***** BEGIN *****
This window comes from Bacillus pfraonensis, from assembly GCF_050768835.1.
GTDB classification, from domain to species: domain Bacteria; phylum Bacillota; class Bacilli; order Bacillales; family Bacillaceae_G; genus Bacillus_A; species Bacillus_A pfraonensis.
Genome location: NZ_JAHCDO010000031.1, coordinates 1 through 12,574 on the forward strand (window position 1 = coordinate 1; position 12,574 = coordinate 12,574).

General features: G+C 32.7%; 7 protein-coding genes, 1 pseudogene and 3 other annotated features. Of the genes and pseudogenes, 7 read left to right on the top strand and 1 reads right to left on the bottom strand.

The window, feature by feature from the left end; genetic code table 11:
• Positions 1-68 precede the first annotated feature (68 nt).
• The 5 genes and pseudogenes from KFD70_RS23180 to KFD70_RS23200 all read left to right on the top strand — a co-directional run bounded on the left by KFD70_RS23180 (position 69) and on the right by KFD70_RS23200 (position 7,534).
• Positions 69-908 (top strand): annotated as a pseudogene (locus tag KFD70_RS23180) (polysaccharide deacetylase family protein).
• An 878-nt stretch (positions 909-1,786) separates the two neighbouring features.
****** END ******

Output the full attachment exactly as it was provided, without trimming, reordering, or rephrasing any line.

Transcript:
This window comes from Bacillus pfraonensis, from assembly GCF_050768835.1.
GTDB classification, from domain to species: domain Bacteria; phylum Bacillota; class Bacilli; order Bacillales; family Bacillaceae_G; genus Bacillus_A; species Bacillus_A pfraonensis.
Genome location: NZ_JAHCDO010000031.1, coordinates 1 through 12,574 on the forward strand (window position 1 = coordinate 1; position 12,574 = coordinate 12,574).

General features: G+C 32.7%; 7 protein-coding genes, 1 pseudogene and 3 other annotated features. Of the genes and pseudogenes, 7 read left to right on the top strand and 1 reads right to left on the bottom strand.

The window, feature by feature from the left end; genetic code table 11:
• Positions 1-68 precede the first annotated feature (68 nt).
• The 5 genes and pseudogenes from KFD70_RS23180 to KFD70_RS23200 all read left to right on the top strand — a co-directional run bounded on the left by KFD70_RS23180 (position 69) and on the right by KFD70_RS23200 (position 7,534).
• Positions 69-908 (top strand): annotated as a pseudogene (locus tag KFD70_RS23180) (polysaccharide deacetylase family protein).
• An 878-nt stretch (positions 909-1,786) separates the two neighbouring features.